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1. Chinese characterized by numerous borrowings from English.
2. English affected by Chinese pronunciation, vocabulary, or syntax.

[Blend of Chinese and English.]


(Languages) informal written or spoken English that is influenced by Chinese vocabulary and grammatical structure and used primarily by native speakers of Chinese
[blend of Chinese and English]
References in periodicals archive ?
Chinglish is a term that has been coined to describe the out-of-context, charmingly bad, language used to translate Chinese signs and postings into English.
It was she who became the first Chinese tennis player to reach a Grand Slam final, let alone get there by beating the current world No 1; it was she who popped the question to her now husband, despite being barred from dating him by Chinese sports officials, and it's her the kids are calling "gelivable" -- a Chinglish word which has popped up in the last 12 months, meaning 'brilliant'.
New Delhi, Dec 25 (ANI): Chinese netizens' attempt at creating Chinglish buzzwords to be incorporated in Chinese language has been thwarted by the General Administration of Press and Publication.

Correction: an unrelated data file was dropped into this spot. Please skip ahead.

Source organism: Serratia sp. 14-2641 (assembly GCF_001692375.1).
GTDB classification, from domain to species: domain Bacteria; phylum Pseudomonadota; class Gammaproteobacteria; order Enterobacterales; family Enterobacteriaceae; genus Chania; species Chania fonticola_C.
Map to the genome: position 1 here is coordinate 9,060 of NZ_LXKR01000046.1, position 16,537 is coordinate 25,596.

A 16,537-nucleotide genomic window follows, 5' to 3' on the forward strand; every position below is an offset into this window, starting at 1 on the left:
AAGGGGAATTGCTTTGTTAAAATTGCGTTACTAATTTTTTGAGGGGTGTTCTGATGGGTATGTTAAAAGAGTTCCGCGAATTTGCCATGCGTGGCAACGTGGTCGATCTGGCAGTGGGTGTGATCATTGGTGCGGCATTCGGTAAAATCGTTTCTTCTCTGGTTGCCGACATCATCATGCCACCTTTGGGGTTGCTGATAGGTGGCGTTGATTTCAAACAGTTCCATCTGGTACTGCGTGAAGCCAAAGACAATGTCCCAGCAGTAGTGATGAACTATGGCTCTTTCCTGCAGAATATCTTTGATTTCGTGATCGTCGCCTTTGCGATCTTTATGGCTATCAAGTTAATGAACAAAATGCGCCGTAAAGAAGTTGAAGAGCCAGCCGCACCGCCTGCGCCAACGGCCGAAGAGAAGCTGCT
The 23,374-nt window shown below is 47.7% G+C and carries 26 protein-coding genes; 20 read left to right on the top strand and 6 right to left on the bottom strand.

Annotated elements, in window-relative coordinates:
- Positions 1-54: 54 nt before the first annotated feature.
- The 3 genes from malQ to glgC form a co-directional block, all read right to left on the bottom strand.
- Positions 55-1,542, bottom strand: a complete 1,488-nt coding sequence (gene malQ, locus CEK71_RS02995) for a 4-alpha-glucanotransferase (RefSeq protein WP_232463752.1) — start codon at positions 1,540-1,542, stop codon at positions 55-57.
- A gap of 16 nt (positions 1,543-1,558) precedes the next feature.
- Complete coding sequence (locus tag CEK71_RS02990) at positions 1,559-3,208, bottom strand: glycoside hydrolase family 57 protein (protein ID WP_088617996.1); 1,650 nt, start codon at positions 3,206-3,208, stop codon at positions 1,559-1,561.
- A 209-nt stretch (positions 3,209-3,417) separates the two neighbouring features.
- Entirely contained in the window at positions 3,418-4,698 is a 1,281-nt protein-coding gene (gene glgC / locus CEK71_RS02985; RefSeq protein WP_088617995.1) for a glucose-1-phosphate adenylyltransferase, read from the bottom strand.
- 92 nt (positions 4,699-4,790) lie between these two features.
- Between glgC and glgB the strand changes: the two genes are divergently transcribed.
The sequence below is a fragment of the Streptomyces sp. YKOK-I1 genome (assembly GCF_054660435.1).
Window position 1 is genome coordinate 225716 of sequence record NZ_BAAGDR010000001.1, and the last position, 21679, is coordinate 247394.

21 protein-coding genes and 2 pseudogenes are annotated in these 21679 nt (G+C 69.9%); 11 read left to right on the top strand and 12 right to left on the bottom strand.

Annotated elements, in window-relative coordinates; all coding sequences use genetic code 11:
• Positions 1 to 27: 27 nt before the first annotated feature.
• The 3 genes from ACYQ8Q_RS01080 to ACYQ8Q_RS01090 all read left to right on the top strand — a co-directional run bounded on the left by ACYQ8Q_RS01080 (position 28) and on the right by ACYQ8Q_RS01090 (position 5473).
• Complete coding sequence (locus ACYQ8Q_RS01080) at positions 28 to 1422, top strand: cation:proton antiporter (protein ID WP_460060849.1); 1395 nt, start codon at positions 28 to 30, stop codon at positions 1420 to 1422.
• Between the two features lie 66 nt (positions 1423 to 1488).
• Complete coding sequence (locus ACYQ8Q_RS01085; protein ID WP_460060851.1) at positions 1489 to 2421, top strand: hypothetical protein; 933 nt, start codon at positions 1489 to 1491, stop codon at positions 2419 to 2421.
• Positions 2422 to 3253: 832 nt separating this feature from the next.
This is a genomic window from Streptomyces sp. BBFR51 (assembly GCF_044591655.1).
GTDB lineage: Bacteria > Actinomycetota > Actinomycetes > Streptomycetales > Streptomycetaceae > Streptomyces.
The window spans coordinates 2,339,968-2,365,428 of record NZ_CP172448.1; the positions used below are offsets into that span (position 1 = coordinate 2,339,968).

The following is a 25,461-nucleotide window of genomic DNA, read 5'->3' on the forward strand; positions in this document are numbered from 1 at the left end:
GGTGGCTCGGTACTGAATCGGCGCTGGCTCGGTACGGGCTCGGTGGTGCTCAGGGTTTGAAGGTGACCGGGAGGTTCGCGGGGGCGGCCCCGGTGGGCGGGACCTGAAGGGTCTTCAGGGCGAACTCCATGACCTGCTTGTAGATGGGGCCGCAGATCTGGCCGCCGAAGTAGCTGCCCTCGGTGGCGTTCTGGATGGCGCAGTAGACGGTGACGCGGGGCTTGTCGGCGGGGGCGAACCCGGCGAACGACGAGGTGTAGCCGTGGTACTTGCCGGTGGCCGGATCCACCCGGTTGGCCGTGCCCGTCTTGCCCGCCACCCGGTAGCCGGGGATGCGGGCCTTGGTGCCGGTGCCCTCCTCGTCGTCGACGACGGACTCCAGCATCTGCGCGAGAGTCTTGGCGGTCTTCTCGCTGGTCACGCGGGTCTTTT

This has produced Spanglish, a hybrid familiar to Americans, especially those who reside in Latin American immigration centers, and also Chinglish in Hong Kong, Singlish in Singapore, Yorlish among Yoruba-speakers in Lagos, Nigeria, and Yinglish among Yiddish-speaking immigrants in the United States and the United Kingdom.
THE rule book that came with our new Mah Jong set had, quite clearly, been translated directly from Chinese into Chinglish by someone who was not overly familiar with the nuances of the English language.
Market Introduction of Bilingual Profiles by Chinglish.
We are not convinced by this statement, which is written in neither Chinese nor English, but the emerging local language Chinglish.
Chinglish is alive and well at the Beijing Olympics and its survival is no "cryshame", say linguists who have monitored its quirky progress.
Bonze (1552), cangue (1727), cash (2) (1598), China (1555), Chinese (1577), chinesery (1890), Chinglish (1957), compound (1679), Dobsonian (1980), Hun (900), joss (1711), junk (1555), Manchu (1697), Manchurian (1706), mandarin (1589), miaow (1634), myriarch (1623), ombres chinoises (1779), pavillon chinois (1876), Pere David's Deer (1898), phad thai (1978), piastre (1592), prefect (1853), prefecture (1855), Ryukyu (1808), samisen (1616), shaman (1698), Sharawaggi (1685), shogun (1615), Shorin ryu (1974), silk (c.
They have vowed to get rid of all signs written in Chinglish in time for the 2008 Olympics.
English is growing by 20,000 words a year with much of this increase down to Asian hybrid languages such as Chinglish with words like drinktea meaning closed.